Both Rexam and Ball supply beverage cans and, to a lesser extent, aluminium bottles, to soft drinks, beer and energy drinks manufacturers. Beverage cans are manufactured out of two separate metal parts, a can body and a lid (the can end), and are used to hold liquids such as carbonated soft drinks, alcoholic beverages, fruit juice and energy drinks.
The Commission's investigation showed that the transaction, as notified, would have reduced competition in the already concentrated markets for beverage cans and risked increasing prices for customers. The Commission's approval is therefore conditional upon Ball divesting ten plants making can bodies and two plants making can ends to a suitable purchaser, so as to address the Commission's concerns.
Commissioner Margrethe Vestager, in charge of competition policy, commented: "Soft drinks or beer in cans are widely consumed by European citizens. The substantial remedies offered will ensure that effective competition is maintained in the already concentrated drink can industry so consumers do not end up paying higher prices for their favourite refreshments".
The Commission’s investigation
The transaction was notified to the Commission on 15 June 2015. The Commission opened an in-depth investigation on 20 July 2015.
Rexam and Ball are, respectively, the first and second largest beverage can manufacturers in the European Economic Area (EEA) and also the two market leaders worldwide. The Commission therefore focussed its investigation on competition in the beverage can markets.
The investigation revealed that the transaction, as initially notified, would have significantly reduced competition for customers with filling locations in each of the following areas: Benelux, Central Europe, France, the Iberian Peninsula, Italy, North-East Europe, Nordic countries, South-East Europe, and UK and Ireland. The proposed takeover, in the absence of remedies, would have eliminated an important competitor and reduced the choice of suitable suppliers in already concentrated markets, which could have led to price increases.
Can-Pack and Crown, the only remaining main players in Europe, would not have posed a sufficient competitive constraint on the merged entity after the transaction. Moreover, the industry is characterised by high barriers to entry. Manufacturers need to have a certain scale and geographic spread to compete effectively for the largest volumes and provide the wide variety of can sizes and shapes required by customers in the EEA.
The Commission maintained close cooperation with the Federal Trade Commission in the US and CADE in Brazil, which were also examining the proposed transaction.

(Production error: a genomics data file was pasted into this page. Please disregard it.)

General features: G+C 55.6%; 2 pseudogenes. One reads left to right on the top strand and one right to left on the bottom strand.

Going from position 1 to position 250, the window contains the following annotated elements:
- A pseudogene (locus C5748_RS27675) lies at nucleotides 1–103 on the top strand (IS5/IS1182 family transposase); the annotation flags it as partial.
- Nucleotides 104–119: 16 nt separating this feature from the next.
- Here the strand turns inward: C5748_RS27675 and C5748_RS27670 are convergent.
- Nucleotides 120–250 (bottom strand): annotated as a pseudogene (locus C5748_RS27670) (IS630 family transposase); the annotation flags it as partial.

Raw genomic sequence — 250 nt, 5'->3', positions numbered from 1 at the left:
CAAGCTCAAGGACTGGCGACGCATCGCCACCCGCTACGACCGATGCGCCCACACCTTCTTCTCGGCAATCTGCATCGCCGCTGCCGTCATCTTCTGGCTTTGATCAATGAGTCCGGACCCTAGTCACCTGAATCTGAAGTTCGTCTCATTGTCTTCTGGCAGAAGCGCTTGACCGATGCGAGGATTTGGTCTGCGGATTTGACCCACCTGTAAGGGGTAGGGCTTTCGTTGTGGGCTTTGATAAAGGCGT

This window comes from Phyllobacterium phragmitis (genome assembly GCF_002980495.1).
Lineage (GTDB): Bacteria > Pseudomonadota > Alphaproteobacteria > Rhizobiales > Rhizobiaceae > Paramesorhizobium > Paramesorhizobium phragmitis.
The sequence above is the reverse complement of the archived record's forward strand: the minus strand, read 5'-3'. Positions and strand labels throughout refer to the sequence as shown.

To address the Commission's concerns, Ball submitted commitments to divest ten can body plants and two can end plants located within the EEA. The divestiture consists of most of Ball’s Metal Beverage Packaging activities in Europe, and two of Rexam's can-body plants.
The can body plants to be divested are: Ball’s plants in the UK (Rugby and Wrexham), Germany (Weissenthurm, Hassloch and Hermsdorf), the Netherlands (Oss) and Poland (Radomsko), one of Ball’s two plants in France (La Ciotat), Rexam’s plant in Austria (Enzesfeld) and one of Rexam’s two plants in Spain (Valdemarillo). Ball is also divesting two can end plants, one in Deeside (the UK) and another in Braunschweig (Germany).
The divestiture also includes Ball’s Business and Technical Centre in Bonn which provides support functions. Ball will keep its plants in Bierne, France and Belgrade, Serbia, which both serve customers in the EEA.
The business to be divested will have a total manufacturing capacity in the EEA of over 18 billion cans.
The Commission concluded that the commitments ensure that an important alternative supplier will remain available. They address in full the competition concerns raised on the markets for beverage cans. The Commission also reached the conclusion that the business to be divested would be able to compete effectively and immediately following its acquisition by a suitable purchaser so as to replicate the competitive pressure exercised by Ball and Rexam on each other before the transaction. The decision is conditional upon full implementation of the commitments.
Companies and products
Ball is a US-based company active worldwide in the production and supply of metal packaging for beverage, food and household products. It has production facilities in North America, Brazil, Europe and the Asia Pacific region. Ball is also active in the design, development and manufacture of aerospace systems. Ball is the largest supplier of beverage cans worldwide and the second largest supplier in the EEA.
Rexam PLC is a UK-based company active worldwide in beverage can manufacturing, with production facilities in North America, South America, Europe, Africa, the Middle East and Asia. It is the second largest beverage can manufacturer worldwide and the largest supplier in the EEA.
Merger rules and procedures
The Commission has the duty to assess mergers and acquisitions involving companies with a turnover above certain thresholds (see Article 1 of the Merger Regulation) and to prevent concentrations that would significantly impede effective competition in the EEA or a substantial part of it.
In addition to this investigation, there are currently five other in-depth merger investigations:
- the proposed acquisition of office supplies distributor Office Depot by its competitor Staples, with a decision deadline of 9 March 2016
- the proposed acquisition of BASE Belgium by Liberty Global, with a decision deadline on 17 March 2016
- The proposed acquisition of Telefónica UK by Hutchinson 3G UK, with a decision deadline on 22 April 2016
- The proposed acquisition of oilfield service provider Baker Hughes by rival Halliburton, with a decision deadline on 26 May 2016
- the proposed acquisition of the Greek gas transmission system operator DESFA by the Azeri state oil company SOCAR